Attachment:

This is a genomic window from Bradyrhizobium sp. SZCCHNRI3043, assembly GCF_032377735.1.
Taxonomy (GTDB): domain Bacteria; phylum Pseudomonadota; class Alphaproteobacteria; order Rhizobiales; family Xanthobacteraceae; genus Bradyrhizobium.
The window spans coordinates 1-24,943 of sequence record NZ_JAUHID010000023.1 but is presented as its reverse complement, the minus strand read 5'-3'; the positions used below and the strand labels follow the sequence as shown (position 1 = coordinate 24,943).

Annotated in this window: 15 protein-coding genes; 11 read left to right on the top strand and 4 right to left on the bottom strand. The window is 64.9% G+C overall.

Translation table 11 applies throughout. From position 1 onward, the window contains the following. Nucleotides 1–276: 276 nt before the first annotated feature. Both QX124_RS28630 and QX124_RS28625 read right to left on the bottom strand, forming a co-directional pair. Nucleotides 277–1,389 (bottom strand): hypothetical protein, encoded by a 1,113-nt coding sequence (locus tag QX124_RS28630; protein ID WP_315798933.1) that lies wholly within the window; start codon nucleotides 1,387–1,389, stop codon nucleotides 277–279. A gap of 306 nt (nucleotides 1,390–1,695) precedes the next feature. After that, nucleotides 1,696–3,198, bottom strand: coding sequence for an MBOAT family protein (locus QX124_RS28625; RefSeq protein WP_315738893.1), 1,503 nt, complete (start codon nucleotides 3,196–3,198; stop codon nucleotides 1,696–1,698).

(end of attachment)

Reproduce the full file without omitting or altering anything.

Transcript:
This is a genomic window from Bradyrhizobium sp. SZCCHNRI3043, assembly GCF_032377735.1.
Taxonomy (GTDB): domain Bacteria; phylum Pseudomonadota; class Alphaproteobacteria; order Rhizobiales; family Xanthobacteraceae; genus Bradyrhizobium.
The window spans coordinates 1-24,943 of sequence record NZ_JAUHID010000023.1 but is presented as its reverse complement, the minus strand read 5'-3'; the positions used below and the strand labels follow the sequence as shown (position 1 = coordinate 24,943).

Annotated in this window: 15 protein-coding genes; 11 read left to right on the top strand and 4 right to left on the bottom strand. The window is 64.9% G+C overall.

Translation table 11 applies throughout. From position 1 onward, the window contains the following. Nucleotides 1–276: 276 nt before the first annotated feature. Both QX124_RS28630 and QX124_RS28625 read right to left on the bottom strand, forming a co-directional pair. Nucleotides 277–1,389 (bottom strand): hypothetical protein, encoded by a 1,113-nt coding sequence (locus tag QX124_RS28630; protein ID WP_315798933.1) that lies wholly within the window; start codon nucleotides 1,387–1,389, stop codon nucleotides 277–279. A gap of 306 nt (nucleotides 1,390–1,695) precedes the next feature. After that, nucleotides 1,696–3,198, bottom strand: coding sequence for an MBOAT family protein (locus QX124_RS28625; RefSeq protein WP_315738893.1), 1,503 nt, complete (start codon nucleotides 3,196–3,198; stop codon nucleotides 1,696–1,698).